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International Journal of Hypertension
Volume 2013 (2013), Article ID 156179, 7 pages
Research Article

The Brain-Heart Connection: Frontal Cortex and Left Ventricle Angiotensinase Activities in Control and Captopril-Treated Hypertensive Rats—A Bilateral Study

1Unit of Physiology, University of Jaén, 23071 Jaén, Spain
2Institute of Neuroscience “Federico Oloriz”, University of Granada, 18012 Granada, Spain

Received 20 October 2012; Accepted 4 January 2013

Academic Editor: Patrick Vanderheyden

Copyright © 2013 Ana B. Segarra et al. This is an open access article distributed under the Creative Commons Attribution License, which permits unrestricted use, distribution, and reproduction in any medium, provided the original work is properly cited.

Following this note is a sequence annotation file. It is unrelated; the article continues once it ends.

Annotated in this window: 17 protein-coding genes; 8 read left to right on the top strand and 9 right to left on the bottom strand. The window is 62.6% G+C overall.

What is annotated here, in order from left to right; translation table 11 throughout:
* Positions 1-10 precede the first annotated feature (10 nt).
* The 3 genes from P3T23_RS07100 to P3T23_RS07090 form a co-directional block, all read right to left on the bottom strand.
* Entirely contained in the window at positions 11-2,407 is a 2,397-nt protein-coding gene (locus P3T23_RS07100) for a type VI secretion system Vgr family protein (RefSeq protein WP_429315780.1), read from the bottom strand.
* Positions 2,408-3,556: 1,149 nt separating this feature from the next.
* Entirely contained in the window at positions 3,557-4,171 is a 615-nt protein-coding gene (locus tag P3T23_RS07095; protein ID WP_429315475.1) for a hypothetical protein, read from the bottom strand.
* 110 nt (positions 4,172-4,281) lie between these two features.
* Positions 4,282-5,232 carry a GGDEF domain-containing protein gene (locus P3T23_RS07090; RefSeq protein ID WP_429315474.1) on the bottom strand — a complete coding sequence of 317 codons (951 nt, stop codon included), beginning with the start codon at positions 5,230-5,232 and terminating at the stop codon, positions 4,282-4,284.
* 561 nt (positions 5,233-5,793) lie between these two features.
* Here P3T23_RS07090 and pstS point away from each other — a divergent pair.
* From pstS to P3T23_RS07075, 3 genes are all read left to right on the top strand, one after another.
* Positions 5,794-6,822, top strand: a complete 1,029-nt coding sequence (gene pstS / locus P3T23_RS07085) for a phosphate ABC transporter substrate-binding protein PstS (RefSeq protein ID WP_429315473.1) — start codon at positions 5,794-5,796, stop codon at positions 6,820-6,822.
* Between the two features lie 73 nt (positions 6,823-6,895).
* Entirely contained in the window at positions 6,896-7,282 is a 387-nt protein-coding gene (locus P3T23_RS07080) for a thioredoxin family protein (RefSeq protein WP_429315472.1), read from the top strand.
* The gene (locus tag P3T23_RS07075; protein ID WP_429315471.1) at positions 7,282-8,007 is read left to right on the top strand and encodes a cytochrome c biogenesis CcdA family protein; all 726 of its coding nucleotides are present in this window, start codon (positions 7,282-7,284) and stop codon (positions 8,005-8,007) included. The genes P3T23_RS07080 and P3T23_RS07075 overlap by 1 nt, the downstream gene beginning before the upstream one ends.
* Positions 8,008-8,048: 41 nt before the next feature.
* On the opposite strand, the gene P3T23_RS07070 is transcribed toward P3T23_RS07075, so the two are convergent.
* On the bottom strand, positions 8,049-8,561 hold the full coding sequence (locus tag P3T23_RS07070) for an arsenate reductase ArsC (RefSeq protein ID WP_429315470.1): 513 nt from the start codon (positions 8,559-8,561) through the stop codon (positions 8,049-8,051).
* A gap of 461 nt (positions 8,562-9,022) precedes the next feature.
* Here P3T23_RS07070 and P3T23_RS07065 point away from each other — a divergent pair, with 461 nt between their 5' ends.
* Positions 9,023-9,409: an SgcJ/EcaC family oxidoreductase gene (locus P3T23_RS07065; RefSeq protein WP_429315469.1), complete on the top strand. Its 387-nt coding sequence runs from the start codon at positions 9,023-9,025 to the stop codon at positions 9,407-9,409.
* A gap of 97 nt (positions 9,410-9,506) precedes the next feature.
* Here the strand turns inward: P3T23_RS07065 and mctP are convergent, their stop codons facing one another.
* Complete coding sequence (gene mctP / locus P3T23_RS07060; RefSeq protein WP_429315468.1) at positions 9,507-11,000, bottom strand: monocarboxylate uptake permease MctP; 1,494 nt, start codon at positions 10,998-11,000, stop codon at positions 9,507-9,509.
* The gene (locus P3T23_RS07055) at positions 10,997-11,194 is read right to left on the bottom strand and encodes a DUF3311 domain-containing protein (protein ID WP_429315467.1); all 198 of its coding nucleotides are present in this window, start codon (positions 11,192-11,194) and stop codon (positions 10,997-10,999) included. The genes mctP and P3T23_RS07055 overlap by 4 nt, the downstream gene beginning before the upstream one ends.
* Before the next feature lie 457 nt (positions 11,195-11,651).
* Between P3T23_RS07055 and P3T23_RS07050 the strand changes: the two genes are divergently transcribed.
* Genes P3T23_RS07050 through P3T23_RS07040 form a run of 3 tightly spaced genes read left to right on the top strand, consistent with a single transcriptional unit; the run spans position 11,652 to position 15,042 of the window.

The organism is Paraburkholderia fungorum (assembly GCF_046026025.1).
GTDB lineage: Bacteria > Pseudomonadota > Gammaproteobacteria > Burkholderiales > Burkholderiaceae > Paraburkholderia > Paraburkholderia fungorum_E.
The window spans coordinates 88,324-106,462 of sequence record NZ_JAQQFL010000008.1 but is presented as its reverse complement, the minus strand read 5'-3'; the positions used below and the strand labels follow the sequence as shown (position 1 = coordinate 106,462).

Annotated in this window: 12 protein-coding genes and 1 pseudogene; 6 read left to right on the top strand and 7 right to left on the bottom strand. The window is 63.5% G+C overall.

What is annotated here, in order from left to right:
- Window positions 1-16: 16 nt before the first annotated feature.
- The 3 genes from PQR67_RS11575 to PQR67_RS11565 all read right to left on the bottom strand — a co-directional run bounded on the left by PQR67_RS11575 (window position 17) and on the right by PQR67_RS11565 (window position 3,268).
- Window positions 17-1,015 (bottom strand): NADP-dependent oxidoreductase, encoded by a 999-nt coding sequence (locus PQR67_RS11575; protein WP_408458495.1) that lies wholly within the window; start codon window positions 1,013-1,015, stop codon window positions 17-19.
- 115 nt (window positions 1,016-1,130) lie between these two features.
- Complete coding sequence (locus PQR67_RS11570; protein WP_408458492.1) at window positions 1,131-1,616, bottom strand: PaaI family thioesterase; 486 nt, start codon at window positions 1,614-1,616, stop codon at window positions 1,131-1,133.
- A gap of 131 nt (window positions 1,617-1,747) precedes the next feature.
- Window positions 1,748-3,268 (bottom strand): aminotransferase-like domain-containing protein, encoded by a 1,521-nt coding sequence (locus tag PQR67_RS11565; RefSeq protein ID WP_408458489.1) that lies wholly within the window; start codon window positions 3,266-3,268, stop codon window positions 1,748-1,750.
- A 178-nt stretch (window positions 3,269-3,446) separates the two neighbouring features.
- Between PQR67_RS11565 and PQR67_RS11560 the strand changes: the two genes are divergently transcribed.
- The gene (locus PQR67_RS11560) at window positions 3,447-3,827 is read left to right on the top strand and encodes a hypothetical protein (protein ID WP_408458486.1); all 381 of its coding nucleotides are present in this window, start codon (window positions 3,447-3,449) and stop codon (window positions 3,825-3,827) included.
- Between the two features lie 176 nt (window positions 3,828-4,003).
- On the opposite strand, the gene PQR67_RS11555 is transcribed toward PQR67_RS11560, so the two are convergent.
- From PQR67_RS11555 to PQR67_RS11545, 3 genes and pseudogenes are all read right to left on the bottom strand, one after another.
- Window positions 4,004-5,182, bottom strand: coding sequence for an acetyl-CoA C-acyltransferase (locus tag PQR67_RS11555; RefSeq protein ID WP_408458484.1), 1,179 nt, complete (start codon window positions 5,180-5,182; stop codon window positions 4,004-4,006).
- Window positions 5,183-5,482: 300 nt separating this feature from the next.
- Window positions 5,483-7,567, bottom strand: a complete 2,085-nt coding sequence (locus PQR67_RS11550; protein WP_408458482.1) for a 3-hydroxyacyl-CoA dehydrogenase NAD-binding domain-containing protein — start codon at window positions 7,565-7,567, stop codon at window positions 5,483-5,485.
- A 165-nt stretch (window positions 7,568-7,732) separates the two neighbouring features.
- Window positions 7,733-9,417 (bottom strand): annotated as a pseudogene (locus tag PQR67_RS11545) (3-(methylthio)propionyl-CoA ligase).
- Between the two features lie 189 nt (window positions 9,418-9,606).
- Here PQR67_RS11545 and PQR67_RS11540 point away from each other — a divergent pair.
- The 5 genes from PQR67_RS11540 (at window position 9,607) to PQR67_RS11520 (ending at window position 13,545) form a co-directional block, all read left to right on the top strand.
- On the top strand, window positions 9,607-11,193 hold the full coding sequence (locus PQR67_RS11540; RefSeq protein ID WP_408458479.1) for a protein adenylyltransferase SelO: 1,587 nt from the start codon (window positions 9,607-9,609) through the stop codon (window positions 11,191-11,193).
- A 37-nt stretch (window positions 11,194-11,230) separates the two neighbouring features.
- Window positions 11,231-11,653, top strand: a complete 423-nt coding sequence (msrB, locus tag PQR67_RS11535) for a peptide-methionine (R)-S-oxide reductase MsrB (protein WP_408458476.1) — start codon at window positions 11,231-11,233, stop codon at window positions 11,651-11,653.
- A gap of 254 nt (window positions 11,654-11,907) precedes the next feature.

The model of neurovisceral integration suggests that the frontal cortex (FC) and the cardiovascular function are reciprocally and asymmetrically connected. We analyzed several angiotensinase activities in the heart left ventricle (VT) of control and captopril-treated SHR, and we search for a relationship between these activities and those determined in the left and right FC. Captopril was administered in drinking water for 4 weeks. Samples from the left VT and from the left and right FC were obtained. Soluble and membrane-bound enzymatic activities were measured fluorometrically using arylamides as substrates. The weight of heart significantly decreased after treatment with captopril, mainly, due to the reduction of the left VT weight. In the VT, no differences for soluble activities were observed between control and treated SHR. In contrast, a generalized significant reduction was observed for membrane-bound activities. The most significant correlations between FC and VT were observed in the right FC of the captopril-treated group. The other correlations, right FC versus VT and left FC versus VT in controls and left FC versus VT in the captopril group, were few and low. These results confirm that the connection between FC and cardiovascular system is asymmetrically organized.